pondering a more centralized church

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Pope Francis is promoting a more centralized church. In my latest PM article, I ponder the good and the bad of giving bishops more power.

A decentralized church is not always a good thing. What if your local church is ruled by iron-handed episcopal edicts, focused on creating a purer church? What if your bishop spends more time delivering judgmental diatribes than compassionate messages of gospel love and hope? Would you want your bishop to have even more decision-making power in your diocese?

Read more here, at the Prairie Messenger.

7 thoughts on “pondering a more centralized church

  1. Thanks Isabella for a thoughtful and perhaps courageous article. It seems to me that bishops are called to have “listening hearts” to ALL the laity, function in a “dialogic fashion” and adopt the spirit of our good shepherd, Francis. Me thinks it is only the power of love that overcomes the love of power. Keep writing!

  2. READ CH 37 LUMEN GENTIUM. IT IS A VATICAN II ARTICLE ON THE ROLE OF THE BISHOP IN REGARDS TO THE TALENTS OF THE LAITY. I DON’T KNOW IF ANY BISHOP EVER READ IT.

    • “The pastors, indeed, should recognize and promote the dignity and responsibility of the laity in the Church. They should willingly use their prudent advice and confidently assign duties to them in the service of the Church, leaving them freedom and scope for acting. Indeed, they should give them the courage to undertake works on their own initiative. They should with paternal love consider attentively in Christ initial moves, suggestions and desires proposed by the laity.[8] Moreover the pastors must respect and recognize the liberty which belongs to all in the terrestrial city.” (LG 37)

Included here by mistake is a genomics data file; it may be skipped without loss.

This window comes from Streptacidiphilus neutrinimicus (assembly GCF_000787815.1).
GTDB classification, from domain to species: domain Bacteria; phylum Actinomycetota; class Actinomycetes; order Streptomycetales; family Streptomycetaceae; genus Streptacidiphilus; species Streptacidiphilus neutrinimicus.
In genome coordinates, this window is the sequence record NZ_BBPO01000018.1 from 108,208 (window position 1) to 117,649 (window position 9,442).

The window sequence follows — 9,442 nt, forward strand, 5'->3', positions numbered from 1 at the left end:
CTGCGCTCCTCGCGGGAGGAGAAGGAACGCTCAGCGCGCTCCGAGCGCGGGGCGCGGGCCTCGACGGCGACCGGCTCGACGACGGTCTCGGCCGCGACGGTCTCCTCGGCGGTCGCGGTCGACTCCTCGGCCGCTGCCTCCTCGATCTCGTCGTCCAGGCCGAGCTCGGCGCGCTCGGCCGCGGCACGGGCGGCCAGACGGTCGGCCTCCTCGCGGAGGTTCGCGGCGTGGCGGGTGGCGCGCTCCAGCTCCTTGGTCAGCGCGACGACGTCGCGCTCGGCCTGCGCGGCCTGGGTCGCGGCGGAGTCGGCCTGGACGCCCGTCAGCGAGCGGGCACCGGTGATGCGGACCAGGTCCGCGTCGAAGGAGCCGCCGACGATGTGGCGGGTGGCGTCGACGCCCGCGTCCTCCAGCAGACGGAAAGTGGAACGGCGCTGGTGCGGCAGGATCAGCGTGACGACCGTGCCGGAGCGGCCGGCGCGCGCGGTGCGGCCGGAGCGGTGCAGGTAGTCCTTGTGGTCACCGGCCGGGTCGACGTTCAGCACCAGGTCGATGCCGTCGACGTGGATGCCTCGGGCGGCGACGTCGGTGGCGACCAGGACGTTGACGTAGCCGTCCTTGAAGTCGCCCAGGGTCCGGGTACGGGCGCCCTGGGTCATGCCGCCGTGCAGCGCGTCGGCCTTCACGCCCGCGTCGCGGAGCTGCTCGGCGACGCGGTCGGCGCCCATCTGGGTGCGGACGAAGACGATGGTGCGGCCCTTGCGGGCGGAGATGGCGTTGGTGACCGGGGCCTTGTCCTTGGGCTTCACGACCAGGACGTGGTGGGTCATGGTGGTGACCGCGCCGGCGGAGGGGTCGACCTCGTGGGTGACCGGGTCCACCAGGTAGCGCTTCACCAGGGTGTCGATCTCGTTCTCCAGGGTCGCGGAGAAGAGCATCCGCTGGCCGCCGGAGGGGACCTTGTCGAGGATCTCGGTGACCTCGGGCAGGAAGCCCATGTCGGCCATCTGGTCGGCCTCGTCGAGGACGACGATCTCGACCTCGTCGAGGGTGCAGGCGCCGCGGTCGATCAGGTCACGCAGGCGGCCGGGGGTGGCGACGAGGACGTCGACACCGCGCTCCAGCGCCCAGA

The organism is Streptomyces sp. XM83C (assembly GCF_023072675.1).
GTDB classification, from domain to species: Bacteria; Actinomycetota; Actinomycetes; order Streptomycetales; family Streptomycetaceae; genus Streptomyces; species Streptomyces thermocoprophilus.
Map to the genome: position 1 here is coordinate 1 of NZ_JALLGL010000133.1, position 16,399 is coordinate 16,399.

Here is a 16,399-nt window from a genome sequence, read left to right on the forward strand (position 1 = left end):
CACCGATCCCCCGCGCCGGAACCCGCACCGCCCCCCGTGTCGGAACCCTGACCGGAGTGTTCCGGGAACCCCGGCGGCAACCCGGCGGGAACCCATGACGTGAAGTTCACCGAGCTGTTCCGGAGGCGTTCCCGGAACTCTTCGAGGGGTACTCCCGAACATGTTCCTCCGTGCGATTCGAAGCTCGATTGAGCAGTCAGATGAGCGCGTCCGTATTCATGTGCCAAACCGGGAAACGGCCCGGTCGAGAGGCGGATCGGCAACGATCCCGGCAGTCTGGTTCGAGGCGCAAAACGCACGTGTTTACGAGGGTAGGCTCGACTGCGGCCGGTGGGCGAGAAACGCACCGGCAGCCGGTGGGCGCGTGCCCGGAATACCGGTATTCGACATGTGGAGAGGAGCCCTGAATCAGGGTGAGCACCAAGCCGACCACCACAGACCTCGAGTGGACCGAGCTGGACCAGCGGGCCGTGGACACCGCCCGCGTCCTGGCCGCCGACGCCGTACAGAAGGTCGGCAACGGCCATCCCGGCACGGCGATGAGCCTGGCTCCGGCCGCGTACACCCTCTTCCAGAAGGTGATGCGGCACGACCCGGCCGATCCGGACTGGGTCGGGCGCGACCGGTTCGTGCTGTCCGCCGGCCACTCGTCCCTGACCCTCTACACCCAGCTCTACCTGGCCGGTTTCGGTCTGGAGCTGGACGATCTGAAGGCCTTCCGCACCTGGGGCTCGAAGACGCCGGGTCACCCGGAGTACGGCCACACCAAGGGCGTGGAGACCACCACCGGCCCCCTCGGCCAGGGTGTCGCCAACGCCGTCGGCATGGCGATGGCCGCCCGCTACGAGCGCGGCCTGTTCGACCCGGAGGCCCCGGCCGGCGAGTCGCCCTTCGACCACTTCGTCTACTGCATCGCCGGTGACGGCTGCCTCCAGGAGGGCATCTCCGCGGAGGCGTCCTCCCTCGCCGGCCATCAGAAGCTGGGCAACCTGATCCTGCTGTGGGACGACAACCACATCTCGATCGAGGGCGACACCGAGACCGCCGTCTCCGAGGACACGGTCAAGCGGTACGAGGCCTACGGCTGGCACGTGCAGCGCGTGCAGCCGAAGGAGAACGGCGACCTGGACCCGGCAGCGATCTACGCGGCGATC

A truly adult, synodal church.

  3. I see your point but I also acknowledge the priority of the decentralized church. A person I respected highly spoke positively about “turbulence” as a characteristic of dialogue that brings out views, facts, exposes passion, emotion and elicits progress. This is a virtual necessity for development. It’s sorta’ like competition. It is also inevitable that some competitors will place success above morality, but without it the “evil that lurks” will not be exposed nor will the counter-position be evoked. With it the affected see the options more clearly.
    Exposure may not be the total equivalent to accountability but it is a more easily accessible goal when the responsibility is squarely laid and obvious.
    As with the Synod on the Family and the larger reaction to Pope Francis. Seeing the vehement differences between the hierarchy, it allows, even impels us to think more for ourselves.
    However, there is always the downside.

  4. Hi Dennis. I wrote this article with the recent synod in mind. Some statements by some bishops were mind boggling. Yes, it has given Francis a clear sense of who stands where in the ideological debates. And, yes, it “impels us to think more for ourselves”. My hubby always said that power must be given. I have little desire to give carte blanche power or obedience to a mitre and crozier.

    Respect must be earned, and there are priests and bishops who have my respect. The coverage on the synod (and the current USCCB meeting) lessens my respect for the hierarchy as a whole.

  5. I suspect that is an element of Francis approach: let them stand and be counted. Not that he wants respect to be diminished but rather, as you suggest, that it be earned. It is also, to my mind, a message about the kind of respect: as pastors. Your metaphor re the mitre and crozier is really apt.

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